VidAngel files for bankruptcy protection — from its own customers

Spenser Heaps, Deseret News
FILE – Employees work at VidAngel’s office in Provo on Wednesday, July 20, 2016.


SALT LAKE CITY — Over 100,000 VidAngel customers in Utah and across the country — who are owed money — have become creditors following a bankruptcy filing last week by the embattled Utah video filtering company.

The move also puts a pending legal dispute involving the company over copyright infringement in California on hold until the Chapter 11 proceeding is resolved.

In a posting to VidAngel’s website, CEO Neal Harmon said the Oct. 18 filing should be viewed as “good news” for both the company and the business of filtering objectionable content from videos of films and television shows.

“First, Chapter 11 is simply a reorganization and part of our legal and business strategy,” Harmon said. “Per federal law, Chapter 11 reorganization automatically pauses our lawsuit with Disney and the other plaintiffs in California. This strategy also allows us to continue our new lawsuit in Utah, where we are seeking a legal determination that our new filtering system is legal.”

While the latest lawsuit, filed in Utah federal court by VidAngel in September, is seeking legal clarification on the company’s newest business model of filtering content that streams from licensed providers like Amazon and Netflix, the California proceedings began when the company’s approach still involved decrypting disc-based content before streaming it to customers. While both parties await an outcome on that case, VidAngel has been enjoined from streaming content owned by the plaintiffs, which include Disney, 20th Century Fox, Lucasfilm and Warner Bros.

Harmon said just in case it loses those legal battles and ends up owing damages to the plaintiff companies, the pause afforded by the bankruptcy proceeding will allow VidAngel to accrue “enough revenue from our new system to pay any damages.”

In a statement to the Deseret News, a representative from the joint plaintiffs’ group in the California case said VidAngel’s legal maneuvers amount to stalling tactics.

“VidAngel’s bankruptcy filing is part of a self-described ‘strategy’ to delay the inevitable outcome of a lawsuit that a federal district court and a unanimous Court of Appeals have already determined VidAngel will likely lose,” the statement read. “VidAngel itself, in a recent SEC filing, admitted it is “probable” it will lose the case. We will continue to pursue our legal action against VidAngel for operating an unauthorized streaming service and are confident the courts will see through VidAngel’s litigation gamesmanship and hold it accountable.”

The money VidAngel owes to customer-creditors stems from the company’s original business model, where customers were required to pay $20 to purchase a movie disc, which the company would decrypt, filter and stream back to the buyer. They would then grant that customer a $19 credit, retaining the $1 as the filtering fee.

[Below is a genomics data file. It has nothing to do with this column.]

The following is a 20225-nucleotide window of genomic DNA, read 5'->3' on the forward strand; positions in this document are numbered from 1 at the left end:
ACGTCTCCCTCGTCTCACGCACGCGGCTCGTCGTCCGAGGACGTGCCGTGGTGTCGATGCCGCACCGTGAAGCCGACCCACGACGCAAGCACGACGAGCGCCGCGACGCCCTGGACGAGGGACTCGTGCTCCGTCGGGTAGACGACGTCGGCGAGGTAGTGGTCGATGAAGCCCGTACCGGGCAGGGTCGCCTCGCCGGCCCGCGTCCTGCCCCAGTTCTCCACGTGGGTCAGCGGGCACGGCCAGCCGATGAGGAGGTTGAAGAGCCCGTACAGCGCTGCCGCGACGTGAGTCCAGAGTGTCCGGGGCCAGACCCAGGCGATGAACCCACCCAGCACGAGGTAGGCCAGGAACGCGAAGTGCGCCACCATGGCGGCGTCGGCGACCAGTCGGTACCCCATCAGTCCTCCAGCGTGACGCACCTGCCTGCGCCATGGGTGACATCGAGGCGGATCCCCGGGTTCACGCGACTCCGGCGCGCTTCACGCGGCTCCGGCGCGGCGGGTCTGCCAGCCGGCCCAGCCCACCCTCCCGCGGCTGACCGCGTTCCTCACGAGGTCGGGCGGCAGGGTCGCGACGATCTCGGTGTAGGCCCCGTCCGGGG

While VidAngel declined to detail how much is owed to customers via unused credit balances, their bankruptcy filing indicates financial liabilities between $1 million and $10 million and assets in the same range.

University of Utah David Eccles School of Business finance Professor Elizabeth Tashjian said Chapter 11 proceedings are widely used by U.S. businesses due to the procedure’s wide-ranging flexibility with outcomes that can include re-organization, liquidation or a buy-out by another company. She also noted bankruptcy courts have a lot of latitude when it comes to deciding who gets their money first.

“Different types of debt are viewed differently,” Tashjian said. “Bankruptcy courts have a lot of discretion about who gets paid and in what order.”

While Harmon highlighted that the bankruptcy proceeding “should give us time to take care of our customers and investors,” VidAngel customers who want to cash out their unused credits are out of luck, for the time being.

A customer who identified himself as Wesley Vaz said in an Oct. 19 VidAngel website posting he had been trying to get his $19 back from the company but had been unsuccessful and was frustrated by a lack of communication.

“I understand you guys are facing a terrible lawsuit, but that does not mean you have to put your customers aside,” Vaz wrote. “I loved old VidAngel, but now your service does not appeal to me anymore. So, please, I am only asking to receive my $19 back. I have already sent many emails.”

A posted response credited to Harmon said the matter was being referred to customer support but that if the original request was submitted after the Chapter 11 filing, he’d just have to wait. However, Harmon also said the filing would protect Vaz’s right to eventually collect the money VidAngel owes him.

“While cash outs will need to be paused for the time being, in fact, this filing actually protects customers from having a judge prioritize the studios over customers,” Harmon wrote. “It also ensures that a Chapter 11 reorganization judge balances the parties as this is worked out.”

The same web page also indicates that while VidAngel customers with outstanding cash balances won’t get refunds for now, they can use the credit to purchase more filtering services from the company.